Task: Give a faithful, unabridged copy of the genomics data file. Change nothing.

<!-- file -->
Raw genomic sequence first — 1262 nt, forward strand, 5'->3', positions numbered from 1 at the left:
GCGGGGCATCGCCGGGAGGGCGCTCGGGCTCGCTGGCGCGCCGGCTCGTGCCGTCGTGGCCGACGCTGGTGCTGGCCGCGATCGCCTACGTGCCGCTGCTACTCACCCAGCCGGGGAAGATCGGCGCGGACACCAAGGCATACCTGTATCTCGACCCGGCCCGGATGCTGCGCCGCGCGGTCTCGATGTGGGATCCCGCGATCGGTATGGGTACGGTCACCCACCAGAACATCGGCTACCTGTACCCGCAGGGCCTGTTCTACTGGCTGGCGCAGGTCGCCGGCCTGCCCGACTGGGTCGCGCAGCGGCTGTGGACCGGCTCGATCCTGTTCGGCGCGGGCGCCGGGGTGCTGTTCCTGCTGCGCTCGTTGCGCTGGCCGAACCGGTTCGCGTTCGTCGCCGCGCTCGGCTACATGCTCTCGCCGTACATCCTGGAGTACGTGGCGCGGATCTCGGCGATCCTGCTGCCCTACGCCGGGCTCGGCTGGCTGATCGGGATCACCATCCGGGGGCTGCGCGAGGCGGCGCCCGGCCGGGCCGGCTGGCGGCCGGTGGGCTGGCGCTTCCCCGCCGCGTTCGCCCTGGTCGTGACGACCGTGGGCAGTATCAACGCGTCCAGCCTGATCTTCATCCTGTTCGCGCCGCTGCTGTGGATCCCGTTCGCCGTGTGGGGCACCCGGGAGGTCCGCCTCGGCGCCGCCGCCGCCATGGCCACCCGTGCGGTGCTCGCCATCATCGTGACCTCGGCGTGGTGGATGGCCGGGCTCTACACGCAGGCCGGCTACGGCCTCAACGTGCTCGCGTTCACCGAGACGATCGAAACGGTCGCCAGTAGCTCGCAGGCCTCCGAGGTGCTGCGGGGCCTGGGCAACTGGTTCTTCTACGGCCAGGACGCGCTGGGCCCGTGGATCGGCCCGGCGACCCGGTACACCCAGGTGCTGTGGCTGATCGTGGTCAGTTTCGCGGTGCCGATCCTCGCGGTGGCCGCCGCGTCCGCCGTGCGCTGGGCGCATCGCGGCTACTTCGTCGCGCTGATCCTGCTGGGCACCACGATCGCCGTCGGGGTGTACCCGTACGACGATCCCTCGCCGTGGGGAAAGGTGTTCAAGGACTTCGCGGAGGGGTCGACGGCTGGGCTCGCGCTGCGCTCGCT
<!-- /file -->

Raw genomic sequence first — 1262 nt, forward strand, 5'->3', positions numbered from 1 at the left:
GCGGGGCATCGCCGGGAGGGCGCTCGGGCTCGCTGGCGCGCCGGCTCGTGCCGTCGTGGCCGACGCTGGTGCTGGCCGCGATCGCCTACGTGCCGCTGCTACTCACCCAGCCGGGGAAGATCGGCGCGGACACCAAGGCATACCTGTATCTCGACCCGGCCCGGATGCTGCGCCGCGCGGTCTCGATGTGGGATCCCGCGATCGGTATGGGTACGGTCACCCACCAGAACATCGGCTACCTGTACCCGCAGGGCCTGTTCTACTGGCTGGCGCAGGTCGCCGGCCTGCCCGACTGGGTCGCGCAGCGGCTGTGGACCGGCTCGATCCTGTTCGGCGCGGGCGCCGGGGTGCTGTTCCTGCTGCGCTCGTTGCGCTGGCCGAACCGGTTCGCGTTCGTCGCCGCGCTCGGCTACATGCTCTCGCCGTACATCCTGGAGTACGTGGCGCGGATCTCGGCGATCCTGCTGCCCTACGCCGGGCTCGGCTGGCTGATCGGGATCACCATCCGGGGGCTGCGCGAGGCGGCGCCCGGCCGGGCCGGCTGGCGGCCGGTGGGCTGGCGCTTCCCCGCCGCGTTCGCCCTGGTCGTGACGACCGTGGGCAGTATCAACGCGTCCAGCCTGATCTTCATCCTGTTCGCGCCGCTGCTGTGGATCCCGTTCGCCGTGTGGGGCACCCGGGAGGTCCGCCTCGGCGCCGCCGCCGCCATGGCCACCCGTGCGGTGCTCGCCATCATCGTGACCTCGGCGTGGTGGATGGCCGGGCTCTACACGCAGGCCGGCTACGGCCTCAACGTGCTCGCGTTCACCGAGACGATCGAAACGGTCGCCAGTAGCTCGCAGGCCTCCGAGGTGCTGCGGGGCCTGGGCAACTGGTTCTTCTACGGCCAGGACGCGCTGGGCCCGTGGATCGGCCCGGCGACCCGGTACACCCAGGTGCTGTGGCTGATCGTGGTCAGTTTCGCGGTGCCGATCCTCGCGGTGGCCGCCGCGTCCGCCGTGCGCTGGGCGCATCGCGGCTACTTCGTCGCGCTGATCCTGCTGGGCACCACGATCGCCGTCGGGGTGTACCCGTACGACGATCCCTCGCCGTGGGGAAAGGTGTTCAAGGACTTCGCGGAGGGGTCGACGGCTGGGCTCGCGCTGCGCTCGCT